Shuah Khan was the very first engineer to join Samsung’s North American Open Source Group shortly after it was founded in 2013. Since then, she has been extremely valuable to the company through her contributions to the Linux Kernel. She was recently elected to the Linux Foundation Technical Advisory Board, presenting her with a wonderful opportunity to help direct the Linux Kernel community from the highest technical level.
We asked Shuah some questions to get a better sense of what took for her to get to this position and what it means for herself and for Samsung.
Can you tell me about your work as an open source developer?
I am a Linux Kernel developer, maintainer, and contributor. I maintain the Kernel Selftest sub-system and actively contribute to the Media sub-system, and I enjoy working on features that span multiple kernel sub-systems. Working on an open source project, like the Linux Kernel, allows me to collaborate with a diverse group of talented individuals from all over the world; I find this to be challenging, rewarding, and fulfilling.
What was your first contribution to the Linux Kernel?
I started my open source career at Hewlett-Packard on a Linux Middle-ware project. This experience gave me the opportunity to learn how to work in open source and how to balance product and employer commitments with open source commitments.
I wanted to take this further by contributing to the upstream Linux Kernel independently. As I started to educate myself about the Linux Kernel community, I came across a new project initiative asking for volunteers to contribute to the Android Driver Mainlining effort. I joined this effort and my first contributions followed shortly. This work involved understanding the Android drivers and kernel features, and determine if the feature exists in the upstream, or if a new feature needs to be added. My first contribution was a new driver to the LED sub-system.
You’ve been invited to participate in multiple Kernel developer panels, including some that involve Linus. How were you selected for these?
I have been invited to be on the Kernel Developer Panel twice. The first panel focused on challenges involved in working across sub-systems. I was invited because I contribute to more than one sub-system and I often add features that involve working with maintainers and developers who span multiple sub-systems. The second panel focused on the growing complexity of the Linux API and how developers are working to make them simpler. I was chosen the second time because I have been working on features and frameworks to enable media resource sharing across drivers from different sub-systems.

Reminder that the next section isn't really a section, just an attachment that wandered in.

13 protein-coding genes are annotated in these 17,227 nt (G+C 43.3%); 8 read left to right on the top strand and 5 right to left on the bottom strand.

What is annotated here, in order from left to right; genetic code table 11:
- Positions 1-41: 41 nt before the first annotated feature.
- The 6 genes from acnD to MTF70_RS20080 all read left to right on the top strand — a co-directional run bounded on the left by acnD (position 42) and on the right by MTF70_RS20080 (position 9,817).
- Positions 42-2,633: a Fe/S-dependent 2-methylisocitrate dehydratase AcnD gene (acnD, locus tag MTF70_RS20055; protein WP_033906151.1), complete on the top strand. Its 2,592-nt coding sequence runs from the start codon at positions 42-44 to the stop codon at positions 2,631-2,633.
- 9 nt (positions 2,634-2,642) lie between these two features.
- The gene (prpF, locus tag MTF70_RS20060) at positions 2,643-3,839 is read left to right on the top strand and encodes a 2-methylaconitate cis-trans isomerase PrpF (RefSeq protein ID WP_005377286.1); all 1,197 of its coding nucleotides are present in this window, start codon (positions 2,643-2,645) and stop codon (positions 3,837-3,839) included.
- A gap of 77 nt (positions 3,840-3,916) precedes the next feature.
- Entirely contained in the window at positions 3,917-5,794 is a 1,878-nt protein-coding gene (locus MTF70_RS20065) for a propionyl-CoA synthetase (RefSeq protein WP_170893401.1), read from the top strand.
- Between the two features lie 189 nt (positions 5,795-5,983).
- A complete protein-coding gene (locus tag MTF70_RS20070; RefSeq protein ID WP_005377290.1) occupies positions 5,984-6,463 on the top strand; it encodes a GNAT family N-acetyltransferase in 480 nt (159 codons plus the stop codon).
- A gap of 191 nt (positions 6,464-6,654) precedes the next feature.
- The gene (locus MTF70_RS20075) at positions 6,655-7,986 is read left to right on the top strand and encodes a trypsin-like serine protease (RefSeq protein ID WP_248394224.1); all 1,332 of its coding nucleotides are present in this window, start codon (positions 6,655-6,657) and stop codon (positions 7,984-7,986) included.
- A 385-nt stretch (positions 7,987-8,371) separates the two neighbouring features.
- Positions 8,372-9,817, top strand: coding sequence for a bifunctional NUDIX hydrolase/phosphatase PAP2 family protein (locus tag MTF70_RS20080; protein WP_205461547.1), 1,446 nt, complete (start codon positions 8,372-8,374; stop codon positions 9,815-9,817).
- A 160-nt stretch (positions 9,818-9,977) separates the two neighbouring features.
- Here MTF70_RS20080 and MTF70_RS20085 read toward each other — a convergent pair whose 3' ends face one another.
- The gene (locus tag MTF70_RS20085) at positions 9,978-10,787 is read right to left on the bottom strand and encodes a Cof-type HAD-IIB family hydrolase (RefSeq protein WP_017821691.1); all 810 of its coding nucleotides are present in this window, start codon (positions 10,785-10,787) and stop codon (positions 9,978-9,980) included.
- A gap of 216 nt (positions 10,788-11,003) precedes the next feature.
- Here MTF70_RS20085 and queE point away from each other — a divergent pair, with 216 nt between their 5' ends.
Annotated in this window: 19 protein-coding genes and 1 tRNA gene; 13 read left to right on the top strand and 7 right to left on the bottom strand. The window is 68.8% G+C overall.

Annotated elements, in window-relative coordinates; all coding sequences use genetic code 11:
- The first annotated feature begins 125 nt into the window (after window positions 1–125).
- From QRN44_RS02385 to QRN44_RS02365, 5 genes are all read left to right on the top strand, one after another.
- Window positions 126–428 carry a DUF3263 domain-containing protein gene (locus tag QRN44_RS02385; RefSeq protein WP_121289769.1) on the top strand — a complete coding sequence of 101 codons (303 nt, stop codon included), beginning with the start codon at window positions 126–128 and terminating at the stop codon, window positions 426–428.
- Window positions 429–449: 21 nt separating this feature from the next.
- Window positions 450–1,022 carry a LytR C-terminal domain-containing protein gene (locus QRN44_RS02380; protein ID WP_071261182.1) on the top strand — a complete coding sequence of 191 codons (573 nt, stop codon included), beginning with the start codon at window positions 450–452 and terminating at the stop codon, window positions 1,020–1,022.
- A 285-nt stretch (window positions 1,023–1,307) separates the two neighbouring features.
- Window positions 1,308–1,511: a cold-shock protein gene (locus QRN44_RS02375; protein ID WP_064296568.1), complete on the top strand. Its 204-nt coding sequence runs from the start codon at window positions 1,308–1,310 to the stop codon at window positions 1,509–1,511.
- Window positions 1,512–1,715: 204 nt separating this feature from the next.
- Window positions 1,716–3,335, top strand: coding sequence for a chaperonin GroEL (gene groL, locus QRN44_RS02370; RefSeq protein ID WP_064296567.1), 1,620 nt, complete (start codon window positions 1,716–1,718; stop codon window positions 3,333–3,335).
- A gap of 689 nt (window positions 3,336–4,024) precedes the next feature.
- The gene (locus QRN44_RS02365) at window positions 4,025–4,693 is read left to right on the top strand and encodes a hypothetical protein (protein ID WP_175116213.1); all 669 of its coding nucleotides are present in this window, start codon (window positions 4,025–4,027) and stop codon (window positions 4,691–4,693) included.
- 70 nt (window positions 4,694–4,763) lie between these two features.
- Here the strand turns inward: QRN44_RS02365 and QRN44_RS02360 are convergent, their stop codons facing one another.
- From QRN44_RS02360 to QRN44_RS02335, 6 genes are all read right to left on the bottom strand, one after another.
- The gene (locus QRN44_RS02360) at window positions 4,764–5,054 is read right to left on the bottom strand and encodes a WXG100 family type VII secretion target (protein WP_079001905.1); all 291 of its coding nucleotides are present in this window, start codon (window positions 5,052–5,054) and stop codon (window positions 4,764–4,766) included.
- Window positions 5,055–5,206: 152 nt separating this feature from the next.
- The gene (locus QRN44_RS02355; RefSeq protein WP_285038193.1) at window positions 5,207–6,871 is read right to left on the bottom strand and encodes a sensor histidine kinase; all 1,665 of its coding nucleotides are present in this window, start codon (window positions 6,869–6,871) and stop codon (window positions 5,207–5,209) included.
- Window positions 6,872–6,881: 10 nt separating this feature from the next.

Congratulations on being elected to the Linux Foundation Technical Advisory Board (TAB)! Could you explain how this came about?
Thank you very much! I am excited to have the opportunity to serve on the TAB.
A good TAB member is well respected by the community, is a ready listener, is comfortable discussing both technical and social issues, and has a good understanding of how the Linux community works. Since the TAB deals with a wide range of issues, the ideal TAB candidate should be prepared to consider issues outside of their own area of expertise. Sometime the most important characteristic of a TAB member is recognizing when an issue is beyond their depth and to go searching for the right person to consult.
The TAB members select a Chair and Vice Chair of the TAB from among their members to serve a renewable 1 year term. The TAB Chair and Vice Chair are selected 6 months after the TAB election. The Chair or Vice-Chair prepare an agenda for and preside over monthly meetings of the TAB.
Self-nominations are accepted from any person, via email to the TAB mailing list, up until the time of the election. In my case, I was encouraged to consider running for the TAB and I nominated myself. 17 candidates ran for the 5 open positions. I am humbled and thankful for the trust my fellow Linux developers have placed in me by choosing me to represent them to the Linux Foundation.
When an employee is elected to the TAB, how does this benefit the company?
There are two necessary abilities for any company that wants to successfully build quality, competitive products using open source: the ability to influence code and policy. Good contributors are able to influence code, but you need good maintainers to influence policy through organizations like TAB. It is a unique and special opportunity for a developer and his/her employer.
What are your goals for the future?
Developers are vital to the continued success of Linux, and encouraging and mentoring new developers to become successful contributors ensures the current and future Linux development needs are met. I plan to use my time on the TAB to mentor and help new developers become successful contributors. I have a wonderful job that allows me to work on an open source project that touches many lives, and I want to continue to expand my knowledge and expertise in Linux. More importantly, I want to continue pursuing this passion for the rest of my career.